I naively thought the job would be fairly easy. I made a trip to the hardware shop and bought some replacement decking boards, nails and a circular saw, planning just to rip up and replace the old, brittle boards. But once I started pulling the deck up and saw the joists underneath, my heart sank. Below our weathered deck was a tangled mess of rusty nails wriggling their way out of old rotten beams. In one spot there was even evidence of a small fire! Scarily, the joist beneath an uncharacteristically new section of deck was actually half charcoal. So it was back to the hardware shop to buy new joists!

Burnt Joist

Dogs Watching Reuben

Once the new joists were in place, the it all came together rather quickly and by this afternoon the job was complete! We still have to oil the boards for weather protection but we now have a nice safe deck, and one more thing ticked off our never ending to-do list.

Reubs and Dogs on Finished Deck

Reuben and Clover

Daisy and Clover seem pretty chuffed with their new sunbaking spot too!

Reuben

PS. You may have noticed that the bottom panel of our front door is cracked and has been taped up. It turns our my dad was right, that is what happens when you run around inside the house. Another thing for the to-do list – “replace front door”.

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Lessons from our First Year as Home Owners

It’s been a little over a year since we bought our first home. As is always the case, in some ways it seems like we’ve been here forever and in other ways it feels like we’ve only just moved in. We had grand plans for this sad old house when we first moved in and, though we’ve made some progress, there is still so much to do.

Hall Before

Our hall in January 2013.

Hall

Our hall now!

Living Room Before

The fluoro lights in our lounge room in January 2013.

Living Room Lights

The lights in our lounge room now.

Oven Before

Our old, dead oven.

Oven

Our new oven (and the hole we had to bang in the wall to squeeze it in!)

Bedroom Before

Our bedroom in January 2013.

Bedroom After

Our bedroom now.

Though we haven’t achieved as much as we’d have liked, we have learnt many, many lessons in our first year of home ownership. If we could go back in time and give Katie and Reuben a year ago some advice, we would tell ourselves…

There is so much more to do than you ever imagined.

Even when you DIY, doing any kind of work on a house costs money. More money than you think.

Similarly, everything will take much longer to do than you thought it would. Sometimes twice as long. Sometimes five times as long!

Scraping the paint off skirting boards, windows and doorframes, and stripping floors is not fun. Not even a tiny bit fun.

There is no smell in the world more horrible than you will experience if you rip up 50 year old carpets that have been soaked in cat’s pee.

Sometimes you will wish you could just call a real estate agent or landlord and let them take care of things.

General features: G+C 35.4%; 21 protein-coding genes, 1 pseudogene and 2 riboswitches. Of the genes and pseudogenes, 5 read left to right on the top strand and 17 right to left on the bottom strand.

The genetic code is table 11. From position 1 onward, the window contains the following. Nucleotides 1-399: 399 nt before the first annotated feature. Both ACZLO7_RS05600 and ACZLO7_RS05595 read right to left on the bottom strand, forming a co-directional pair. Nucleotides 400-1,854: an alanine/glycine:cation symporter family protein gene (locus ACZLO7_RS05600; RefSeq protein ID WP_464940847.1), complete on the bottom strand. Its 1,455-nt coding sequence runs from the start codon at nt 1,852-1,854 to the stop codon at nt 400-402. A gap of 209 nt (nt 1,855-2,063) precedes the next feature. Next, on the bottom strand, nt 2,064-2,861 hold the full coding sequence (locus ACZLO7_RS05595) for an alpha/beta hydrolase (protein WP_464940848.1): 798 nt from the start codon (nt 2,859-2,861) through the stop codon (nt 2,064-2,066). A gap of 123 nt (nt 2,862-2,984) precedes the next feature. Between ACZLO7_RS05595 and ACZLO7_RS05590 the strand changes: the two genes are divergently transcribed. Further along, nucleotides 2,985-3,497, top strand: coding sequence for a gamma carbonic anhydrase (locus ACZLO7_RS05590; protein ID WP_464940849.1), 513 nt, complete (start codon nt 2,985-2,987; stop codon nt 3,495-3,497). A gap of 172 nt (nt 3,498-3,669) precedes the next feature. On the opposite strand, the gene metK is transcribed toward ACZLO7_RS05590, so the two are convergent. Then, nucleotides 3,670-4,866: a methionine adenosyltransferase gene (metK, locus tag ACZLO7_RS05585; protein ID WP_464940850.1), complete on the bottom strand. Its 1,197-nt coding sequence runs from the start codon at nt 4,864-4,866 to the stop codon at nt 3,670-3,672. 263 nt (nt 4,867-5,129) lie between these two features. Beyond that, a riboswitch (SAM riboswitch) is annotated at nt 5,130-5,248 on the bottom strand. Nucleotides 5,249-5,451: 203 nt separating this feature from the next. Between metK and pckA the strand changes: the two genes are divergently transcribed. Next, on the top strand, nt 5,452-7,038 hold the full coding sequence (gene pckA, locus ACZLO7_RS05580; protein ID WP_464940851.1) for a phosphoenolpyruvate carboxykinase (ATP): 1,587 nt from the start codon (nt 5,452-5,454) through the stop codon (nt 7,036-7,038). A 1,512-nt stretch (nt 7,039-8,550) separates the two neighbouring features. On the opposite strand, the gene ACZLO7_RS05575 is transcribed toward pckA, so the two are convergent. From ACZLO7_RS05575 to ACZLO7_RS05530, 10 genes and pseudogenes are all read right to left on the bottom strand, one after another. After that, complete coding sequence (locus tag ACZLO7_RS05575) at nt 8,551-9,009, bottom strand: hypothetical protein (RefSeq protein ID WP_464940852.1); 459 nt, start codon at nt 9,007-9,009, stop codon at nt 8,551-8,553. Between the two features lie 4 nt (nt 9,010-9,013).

Houses seem a lot bigger when you are painting them than they do when you are living in them.

Old things in old houses (like ovens, gas heaters, hot water systems and air conditioners) need replacing. This is very expensive.

There will be times when you look around you and feel utterly overwhelmed. You will wonder why you ever thought buying such a mess of a house was a good idea and you will fantasise about giving in and running away to a nice, comfortable rental…

But! Despite all the difficulties, every single day you will be grateful for your home.

You will feel so glad that you are building your own future, rather than paying off a landlord’s mortgage.

You will be so happy to have the freedom to do whatever you like to your space.

You will feel so much pride and ownership over every little task completed and every small renovating victory.

And though you’ll probably never really “finish” working on your house and at times it will drive you crazy, you will love it more than any place you could ever rent.

Because it is yours.

Katie and Reuben x

PS Sorry for the lack of post last week! We were having internet connection issues.

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Homemade Laundry Detergent

Empty Jars

Laundry Detergent Ingredients

Making Laundry Detergent

Homemade Laundry Detergent

A few years ago, if someone had told me that one day I would make my own laundry detergent I would have thought they were totally insane, but as you know, things change. I’ve changed. And last Sunday afternoon I found myself standing by the stove as the winter sunshine streamed though the kitchen window, stirring a pot full of lux flakes, borax, washing soda and water. Making laundry liquid.

I’d actually been considering this little project ever since I got my hands on Rhonda’s wonderful book last March, but had always managed to put it off. Even though the directions looked simple enough, making my own seemed so much more difficult than just grabbing some detergent at the supermarket. And to be very honest, I don’t think I was ready for that level of, well, hippyishness. I realise now that was silly and I needn’t have put it off. I used this recipe and the whole process was ridiculously quick and easy. I added some lavender oil and the finished liquid smells lovely. We’re still finishing off our last bottle of store bought detergent, so I’m yet to put my homemade stuff to the test, but I’m looking forward to giving it a go!

I didn’t do the sums but according to Rhonda’s math, it costs just $1.75 to make 10L of this laundry liquid, while 10L of a leading Australian laundry detergent would cost around $80. That’s a pretty incredible saving! It’s also really comforting to know we won’t be using anything nasty to wash our clothes. I shudder at the thought of all the chemicals most of us put on our skin and wash down the drain every day. Though there is some debate concerning the healthfulness of borax, in my mind it is a big step up from the string of unpronounceable ingredients in commercial products.

Do you have any great recipes, tips or secrets, for green, chemical free, cleaning? If so, I’d love to hear them!

Katie x